The Bible garnered 37% of public vote, while On the Origin of Species received 35%, followed by works by Stephen Hawking, Albert Einstein and George Orwell
One lays out how “In the beginning God created the heavens and the earth”, the other saw Christianity shaken to its roots as Charles Darwin put forward his theory of natural selection. Together, the Bible and On the Origin of Species are the two most valuable books for humanity, according to a survey of the British public, with the religious text narrowly edging out one of the most important works in the history of science.
The Folio Society’s survey of 2,044 British adults, conducted by YouGov, asked members of the public to name the books of most significance for the modern world. The Bible took 37% of the vote, with Darwin’s masterwork coming in second, with 35%.
Stephen Hawking’s A Brief History of Time (17%) crept ahead of Einstein’s seminal Relativity (15%) to take third place, with just two novels making the top 10 of the “books voted most valuable to humanity”: Nineteen Eighty-Four (14%) and To Kill a Mockingbird (10%). Philosophiæ Naturalis Principia Mathematica, in which Isaac Newton derives the laws of classical mechanics, took 12% of the vote, with the Qur’an (9%), Adam Smith’s foundation of modern economics The Wealth of Nations (7%) and James Watson’s account of the discovery of DNA, The Double Helix (6%), rounding out the top 10.
Respondents were given a list of 30 books from which they were asked to choose three titles. Mary Wollstonecraft’s A Vindication of the Rights of Women received 4% of the vote, as did Alice’s Adventures in Wonderland, and Pride and Prejudice. The Communist Manifesto landed 5%, as did War and Peace and Hamlet. A few of the 30 titles received no votes: Cicero’s Orations, Salman Rushdie’s Midnight’s Children, and Kurt Vonnegut’s Slaughterhouse-Five.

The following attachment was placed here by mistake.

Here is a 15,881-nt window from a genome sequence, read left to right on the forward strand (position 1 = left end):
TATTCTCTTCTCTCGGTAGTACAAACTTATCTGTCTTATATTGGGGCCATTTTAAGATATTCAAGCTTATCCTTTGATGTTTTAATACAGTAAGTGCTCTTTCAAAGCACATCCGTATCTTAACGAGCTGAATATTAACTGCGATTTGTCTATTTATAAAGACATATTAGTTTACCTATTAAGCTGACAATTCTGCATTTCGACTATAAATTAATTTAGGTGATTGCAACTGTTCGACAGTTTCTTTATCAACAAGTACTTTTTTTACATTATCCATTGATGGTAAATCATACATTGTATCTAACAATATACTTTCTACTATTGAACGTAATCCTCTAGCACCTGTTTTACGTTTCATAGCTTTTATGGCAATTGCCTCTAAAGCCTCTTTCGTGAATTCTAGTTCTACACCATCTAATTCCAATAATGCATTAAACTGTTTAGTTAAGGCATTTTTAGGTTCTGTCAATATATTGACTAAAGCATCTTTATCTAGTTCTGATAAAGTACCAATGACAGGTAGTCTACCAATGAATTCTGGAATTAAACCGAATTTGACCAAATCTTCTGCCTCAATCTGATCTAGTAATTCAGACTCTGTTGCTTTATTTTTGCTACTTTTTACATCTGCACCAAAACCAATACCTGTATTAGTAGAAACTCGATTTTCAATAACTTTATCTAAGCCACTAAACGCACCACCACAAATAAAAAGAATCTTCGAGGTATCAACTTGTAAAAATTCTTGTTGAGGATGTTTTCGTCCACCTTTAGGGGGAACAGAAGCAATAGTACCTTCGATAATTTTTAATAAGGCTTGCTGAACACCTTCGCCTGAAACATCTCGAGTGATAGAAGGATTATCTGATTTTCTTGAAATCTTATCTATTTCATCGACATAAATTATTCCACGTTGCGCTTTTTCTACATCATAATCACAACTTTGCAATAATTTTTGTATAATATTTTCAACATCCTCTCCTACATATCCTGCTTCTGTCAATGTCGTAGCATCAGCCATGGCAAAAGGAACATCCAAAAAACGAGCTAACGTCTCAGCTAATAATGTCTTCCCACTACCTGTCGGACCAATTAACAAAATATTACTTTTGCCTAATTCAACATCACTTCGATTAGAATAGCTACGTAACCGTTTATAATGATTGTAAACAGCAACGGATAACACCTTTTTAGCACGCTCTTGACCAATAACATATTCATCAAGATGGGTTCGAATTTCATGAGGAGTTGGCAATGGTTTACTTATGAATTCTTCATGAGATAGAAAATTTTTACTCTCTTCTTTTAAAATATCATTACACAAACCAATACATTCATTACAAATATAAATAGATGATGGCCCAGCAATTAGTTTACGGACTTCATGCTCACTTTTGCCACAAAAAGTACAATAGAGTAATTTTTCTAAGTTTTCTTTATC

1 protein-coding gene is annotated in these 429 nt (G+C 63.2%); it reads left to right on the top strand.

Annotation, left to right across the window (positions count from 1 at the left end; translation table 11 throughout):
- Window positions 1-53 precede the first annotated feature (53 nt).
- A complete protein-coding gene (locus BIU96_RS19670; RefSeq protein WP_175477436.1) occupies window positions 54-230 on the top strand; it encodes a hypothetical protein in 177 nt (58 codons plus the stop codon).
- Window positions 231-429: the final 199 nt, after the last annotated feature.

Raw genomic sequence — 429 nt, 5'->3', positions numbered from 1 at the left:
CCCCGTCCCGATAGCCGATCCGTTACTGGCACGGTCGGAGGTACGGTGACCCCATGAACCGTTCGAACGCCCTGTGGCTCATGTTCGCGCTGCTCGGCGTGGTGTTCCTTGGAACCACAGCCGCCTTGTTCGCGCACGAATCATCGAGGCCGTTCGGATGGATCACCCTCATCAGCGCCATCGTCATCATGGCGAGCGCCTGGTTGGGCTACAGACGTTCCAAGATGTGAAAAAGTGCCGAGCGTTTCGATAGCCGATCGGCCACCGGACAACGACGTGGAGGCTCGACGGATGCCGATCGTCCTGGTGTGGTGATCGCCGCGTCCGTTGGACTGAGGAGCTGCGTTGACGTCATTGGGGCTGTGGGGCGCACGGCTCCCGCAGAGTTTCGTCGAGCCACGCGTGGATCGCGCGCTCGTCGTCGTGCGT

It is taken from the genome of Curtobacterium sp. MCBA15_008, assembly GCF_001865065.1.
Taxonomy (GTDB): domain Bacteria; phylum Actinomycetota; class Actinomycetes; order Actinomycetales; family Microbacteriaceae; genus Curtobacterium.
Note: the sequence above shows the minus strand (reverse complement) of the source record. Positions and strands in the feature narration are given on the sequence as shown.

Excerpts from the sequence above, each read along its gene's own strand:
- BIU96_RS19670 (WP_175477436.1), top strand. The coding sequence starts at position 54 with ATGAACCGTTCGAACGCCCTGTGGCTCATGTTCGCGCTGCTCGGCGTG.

“The first question I had was whether the similar figure for Darwin and the Bible does show a continuing polarisation between the realms of science and religion, or whether in fact it reveals a more balanced approach to ideas for the modern reader,” said Tom Walker, editorial director at The Folio Society. “They are the two ideas which have clashed in the 20th century – this shows, I think, that we can take understanding from both of them.” The Qur’an, he added, is “probably relatively recent to many UK people’s top 10 because of the impact of global debates around Islam”.
Click here for more.
SOURCE: The Guardian